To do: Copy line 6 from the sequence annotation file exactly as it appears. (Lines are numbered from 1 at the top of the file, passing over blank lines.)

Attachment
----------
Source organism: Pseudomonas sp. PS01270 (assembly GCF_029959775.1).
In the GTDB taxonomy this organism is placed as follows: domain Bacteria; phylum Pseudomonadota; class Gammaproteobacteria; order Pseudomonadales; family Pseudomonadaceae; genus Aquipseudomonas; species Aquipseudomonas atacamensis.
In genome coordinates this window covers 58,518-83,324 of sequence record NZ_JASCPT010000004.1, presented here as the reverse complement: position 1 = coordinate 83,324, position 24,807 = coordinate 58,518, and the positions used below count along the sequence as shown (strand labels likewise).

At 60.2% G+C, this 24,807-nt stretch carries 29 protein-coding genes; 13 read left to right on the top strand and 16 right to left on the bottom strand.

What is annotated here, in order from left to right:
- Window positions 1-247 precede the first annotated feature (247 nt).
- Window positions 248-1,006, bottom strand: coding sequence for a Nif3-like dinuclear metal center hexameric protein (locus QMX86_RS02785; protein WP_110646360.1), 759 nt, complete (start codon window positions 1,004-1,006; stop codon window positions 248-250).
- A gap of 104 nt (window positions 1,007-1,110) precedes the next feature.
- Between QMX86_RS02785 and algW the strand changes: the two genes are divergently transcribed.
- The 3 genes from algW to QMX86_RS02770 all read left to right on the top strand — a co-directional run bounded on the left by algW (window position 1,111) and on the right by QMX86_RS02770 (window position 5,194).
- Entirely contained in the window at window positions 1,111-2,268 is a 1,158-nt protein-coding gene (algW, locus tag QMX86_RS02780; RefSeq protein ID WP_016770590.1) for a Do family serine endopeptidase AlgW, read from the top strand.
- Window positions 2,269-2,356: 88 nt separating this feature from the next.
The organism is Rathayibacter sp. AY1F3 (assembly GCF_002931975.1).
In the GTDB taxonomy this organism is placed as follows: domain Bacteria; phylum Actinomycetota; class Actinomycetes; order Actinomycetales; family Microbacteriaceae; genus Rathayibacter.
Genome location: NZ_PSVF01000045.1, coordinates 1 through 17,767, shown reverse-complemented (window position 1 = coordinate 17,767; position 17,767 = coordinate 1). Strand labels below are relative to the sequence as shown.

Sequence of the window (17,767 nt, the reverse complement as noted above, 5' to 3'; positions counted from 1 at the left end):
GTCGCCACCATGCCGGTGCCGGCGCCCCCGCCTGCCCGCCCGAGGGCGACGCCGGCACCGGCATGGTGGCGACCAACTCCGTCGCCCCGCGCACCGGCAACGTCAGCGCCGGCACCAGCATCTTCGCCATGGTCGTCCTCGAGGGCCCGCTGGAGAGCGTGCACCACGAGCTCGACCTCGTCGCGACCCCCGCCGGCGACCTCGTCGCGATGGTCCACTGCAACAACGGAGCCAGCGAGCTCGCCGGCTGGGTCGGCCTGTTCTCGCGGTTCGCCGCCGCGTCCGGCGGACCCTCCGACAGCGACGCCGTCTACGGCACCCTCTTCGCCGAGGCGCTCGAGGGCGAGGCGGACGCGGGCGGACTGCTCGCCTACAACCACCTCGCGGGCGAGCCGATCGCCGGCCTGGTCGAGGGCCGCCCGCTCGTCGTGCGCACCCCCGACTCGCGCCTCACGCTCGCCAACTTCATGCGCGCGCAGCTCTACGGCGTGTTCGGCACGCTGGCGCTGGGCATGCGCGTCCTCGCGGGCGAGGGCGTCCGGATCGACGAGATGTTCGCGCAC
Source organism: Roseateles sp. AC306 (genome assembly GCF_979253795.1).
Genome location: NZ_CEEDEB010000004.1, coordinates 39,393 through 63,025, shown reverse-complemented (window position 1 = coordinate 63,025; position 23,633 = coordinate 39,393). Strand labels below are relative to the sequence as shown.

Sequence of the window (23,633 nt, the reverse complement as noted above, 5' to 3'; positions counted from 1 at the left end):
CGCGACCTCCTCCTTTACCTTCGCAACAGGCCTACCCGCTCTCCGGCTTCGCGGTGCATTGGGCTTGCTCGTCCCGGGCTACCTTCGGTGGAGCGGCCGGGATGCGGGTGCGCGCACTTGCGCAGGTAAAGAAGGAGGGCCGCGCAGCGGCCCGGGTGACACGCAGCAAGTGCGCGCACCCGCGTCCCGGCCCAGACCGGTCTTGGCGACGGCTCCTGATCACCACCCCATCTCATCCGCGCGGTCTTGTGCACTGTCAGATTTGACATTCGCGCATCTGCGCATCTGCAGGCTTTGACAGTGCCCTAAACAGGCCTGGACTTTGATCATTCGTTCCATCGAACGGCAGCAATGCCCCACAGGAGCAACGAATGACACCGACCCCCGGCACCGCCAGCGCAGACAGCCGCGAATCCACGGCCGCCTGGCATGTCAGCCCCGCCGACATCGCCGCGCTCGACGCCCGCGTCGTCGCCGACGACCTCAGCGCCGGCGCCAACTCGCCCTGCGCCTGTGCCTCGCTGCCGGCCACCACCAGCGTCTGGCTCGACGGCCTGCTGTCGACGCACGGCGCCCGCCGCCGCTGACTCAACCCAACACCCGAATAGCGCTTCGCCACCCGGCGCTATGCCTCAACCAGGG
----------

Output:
- Window positions 1-247 precede the first annotated feature (247 nt).